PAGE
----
The four major regions, the Americas, Europe, Korea, and China, will each have a league for their top eight teams. These teams will receive contracts and salaries directly from Blizzard, much in the way that Riot Games contracts League of Legends players for its leagues.
Alongside these regional leagues and the global finals, three more international events will take place throughout the year. Teams from other regions like Taiwan and Southeast Asia will also take part in these through local qualifying events.
Below the eight team leagues there will be open leagues for up-and-coming and amateur teams, and promotion and relegation between the two divisions.
Qualifiers for the league will begin in November, with more information on prize pool and format likely to be revealed at BlizzCon the same month.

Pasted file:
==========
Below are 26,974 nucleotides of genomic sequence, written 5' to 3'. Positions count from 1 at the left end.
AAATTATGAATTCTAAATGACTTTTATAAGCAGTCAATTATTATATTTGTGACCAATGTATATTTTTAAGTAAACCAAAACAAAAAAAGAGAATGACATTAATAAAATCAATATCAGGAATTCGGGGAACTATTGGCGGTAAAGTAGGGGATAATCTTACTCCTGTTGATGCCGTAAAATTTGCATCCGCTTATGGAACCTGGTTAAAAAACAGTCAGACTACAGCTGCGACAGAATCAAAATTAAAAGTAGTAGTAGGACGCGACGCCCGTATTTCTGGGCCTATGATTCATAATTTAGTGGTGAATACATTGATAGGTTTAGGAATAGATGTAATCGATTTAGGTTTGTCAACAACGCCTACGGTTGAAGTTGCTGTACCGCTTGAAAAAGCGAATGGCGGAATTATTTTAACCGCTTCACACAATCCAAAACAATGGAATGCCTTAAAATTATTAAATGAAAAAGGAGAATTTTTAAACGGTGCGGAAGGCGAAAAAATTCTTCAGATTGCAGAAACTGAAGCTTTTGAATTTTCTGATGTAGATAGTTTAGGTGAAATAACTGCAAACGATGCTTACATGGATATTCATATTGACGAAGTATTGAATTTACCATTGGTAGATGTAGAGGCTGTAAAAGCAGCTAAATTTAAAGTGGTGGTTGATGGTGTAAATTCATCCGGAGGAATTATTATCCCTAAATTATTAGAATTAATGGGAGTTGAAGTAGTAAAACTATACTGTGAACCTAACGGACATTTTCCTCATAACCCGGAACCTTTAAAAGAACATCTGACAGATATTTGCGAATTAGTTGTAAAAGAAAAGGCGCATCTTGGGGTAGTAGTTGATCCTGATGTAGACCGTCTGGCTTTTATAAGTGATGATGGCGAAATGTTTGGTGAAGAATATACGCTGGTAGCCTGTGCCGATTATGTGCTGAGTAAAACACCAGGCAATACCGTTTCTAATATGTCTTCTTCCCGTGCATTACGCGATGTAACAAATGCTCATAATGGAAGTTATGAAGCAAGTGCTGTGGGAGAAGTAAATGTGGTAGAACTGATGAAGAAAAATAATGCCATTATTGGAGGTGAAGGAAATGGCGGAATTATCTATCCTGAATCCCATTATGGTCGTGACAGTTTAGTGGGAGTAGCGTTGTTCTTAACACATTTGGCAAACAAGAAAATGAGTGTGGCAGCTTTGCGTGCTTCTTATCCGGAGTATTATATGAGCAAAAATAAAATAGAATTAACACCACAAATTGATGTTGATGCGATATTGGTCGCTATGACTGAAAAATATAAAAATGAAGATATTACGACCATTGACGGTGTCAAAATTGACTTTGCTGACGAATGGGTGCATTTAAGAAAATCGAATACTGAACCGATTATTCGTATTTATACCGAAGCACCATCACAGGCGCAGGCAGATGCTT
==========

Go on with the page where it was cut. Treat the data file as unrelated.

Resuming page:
Though these leagues are an objective improvement for the Americas and Europe, Korea and China have already operated Blizzard-sponsored offline leagues. Some negative reactions have already been voiced to the prospect of those regions being forced to move their competition online.
Heroes of the Storm esports has had a tough year, with major organizations like Natus Vincere, Cloud9, Virtus Pro, and compLexity opting to get out of the game. But with Blizzard paying salaries, and guaranteed exposure for the teams that take part, this league system may entice some of these organizations to re-enter the scene.